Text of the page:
The Stars and Stripes have been getting a little more press lately with the election of our new president. He has stated his preference for a policy making the desecration of the American flag by burning a criminal offense. The Supreme Court in its 1989 decision in Texas v. Johnson made flag burning a legally accepted form of expression protected by the First...
The author just returned from a trip to a friend’s house where they spent a wonderful weekend immersed in their collections. It has been a long time since Karoleff has had the opportunity to share “numismatic geek” time like this. It reminds him of the reasons he collects these interesting coins. All too often, significant collections of coins are amassed only to be...
The market for Bust coins by die marriage has developed into a multi-tiered marketplace that cannot be covered by traditional price guides. As die marriage collecting developed, "A Guide Book of United States Coins," also known as the “Red Book,” gave the value of the more common die marriages.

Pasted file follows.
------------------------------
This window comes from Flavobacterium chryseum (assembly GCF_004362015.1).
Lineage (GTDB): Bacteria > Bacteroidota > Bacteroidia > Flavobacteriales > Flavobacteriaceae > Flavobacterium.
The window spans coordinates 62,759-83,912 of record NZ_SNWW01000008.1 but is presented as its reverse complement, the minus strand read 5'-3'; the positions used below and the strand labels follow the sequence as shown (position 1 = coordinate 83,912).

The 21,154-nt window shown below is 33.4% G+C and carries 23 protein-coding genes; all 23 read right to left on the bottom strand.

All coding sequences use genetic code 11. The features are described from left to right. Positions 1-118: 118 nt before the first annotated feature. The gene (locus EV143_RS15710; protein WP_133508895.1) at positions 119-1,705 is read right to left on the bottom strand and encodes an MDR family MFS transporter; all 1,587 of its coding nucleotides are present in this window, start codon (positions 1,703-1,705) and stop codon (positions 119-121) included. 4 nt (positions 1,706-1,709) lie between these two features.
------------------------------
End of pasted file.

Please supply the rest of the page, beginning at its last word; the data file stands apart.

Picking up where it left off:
You can begin collecting the coinage engraved by John Reich by focusing on 1834 and not have to worry about any pesky rare die marriages stopping you.
In August of 2010 I wrote a column talking about the bulges collectors find on Bust coins, especially dimes from the years of 1814 and 1820.
The thought of keeping something of value on hand for emergencies is no longer a forethought of the current generation.
The greatest teacher, and most unforgiving, is experience. I often call it the University of Hard Knocks.
We often take for granted the people we meet in the hobby. The passing of my good friend John Burns has forced me to reflect.